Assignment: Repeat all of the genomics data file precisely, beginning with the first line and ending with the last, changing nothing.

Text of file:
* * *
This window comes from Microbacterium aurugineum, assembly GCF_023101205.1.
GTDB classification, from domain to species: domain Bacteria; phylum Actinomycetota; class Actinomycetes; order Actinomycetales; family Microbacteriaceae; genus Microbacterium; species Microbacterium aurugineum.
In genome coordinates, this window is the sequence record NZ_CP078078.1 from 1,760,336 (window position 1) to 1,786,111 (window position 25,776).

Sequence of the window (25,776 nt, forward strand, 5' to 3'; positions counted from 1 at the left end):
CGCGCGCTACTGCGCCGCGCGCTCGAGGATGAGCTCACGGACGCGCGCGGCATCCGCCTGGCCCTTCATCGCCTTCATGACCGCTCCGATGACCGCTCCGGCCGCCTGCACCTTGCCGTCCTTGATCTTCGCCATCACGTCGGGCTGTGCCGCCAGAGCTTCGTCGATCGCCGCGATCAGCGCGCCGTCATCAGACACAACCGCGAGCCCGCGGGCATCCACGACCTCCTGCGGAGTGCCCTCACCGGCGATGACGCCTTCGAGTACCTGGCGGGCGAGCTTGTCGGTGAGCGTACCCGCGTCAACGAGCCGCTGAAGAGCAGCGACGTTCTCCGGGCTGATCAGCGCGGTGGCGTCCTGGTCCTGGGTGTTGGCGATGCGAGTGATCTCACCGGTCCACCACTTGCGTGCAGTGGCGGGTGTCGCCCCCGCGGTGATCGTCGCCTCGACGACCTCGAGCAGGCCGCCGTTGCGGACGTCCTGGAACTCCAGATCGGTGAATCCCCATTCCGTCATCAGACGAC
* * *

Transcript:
This window comes from Microbacterium aurugineum, assembly GCF_023101205.1.
GTDB classification, from domain to species: domain Bacteria; phylum Actinomycetota; class Actinomycetes; order Actinomycetales; family Microbacteriaceae; genus Microbacterium; species Microbacterium aurugineum.
In genome coordinates, this window is the sequence record NZ_CP078078.1 from 1,760,336 (window position 1) to 1,786,111 (window position 25,776).

Sequence of the window (25,776 nt, forward strand, 5' to 3'; positions counted from 1 at the left end):
CGCGCGCTACTGCGCCGCGCGCTCGAGGATGAGCTCACGGACGCGCGCGGCATCCGCCTGGCCCTTCATCGCCTTCATGACCGCTCCGATGACCGCTCCGGCCGCCTGCACCTTGCCGTCCTTGATCTTCGCCATCACGTCGGGCTGTGCCGCCAGAGCTTCGTCGATCGCCGCGATCAGCGCGCCGTCATCAGACACAACCGCGAGCCCGCGGGCATCCACGACCTCCTGCGGAGTGCCCTCACCGGCGATGACGCCTTCGAGTACCTGGCGGGCGAGCTTGTCGGTGAGCGTACCCGCGTCAACGAGCCGCTGAAGAGCAGCGACGTTCTCCGGGCTGATCAGCGCGGTGGCGTCCTGGTCCTGGGTGTTGGCGATGCGAGTGATCTCACCGGTCCACCACTTGCGTGCAGTGGCGGGTGTCGCCCCCGCGGTGATCGTCGCCTCGACGACCTCGAGCAGGCCGCCGTTGCGGACGTCCTGGAACTCCAGATCGGTGAATCCCCATTCCGTCATCAGACGAC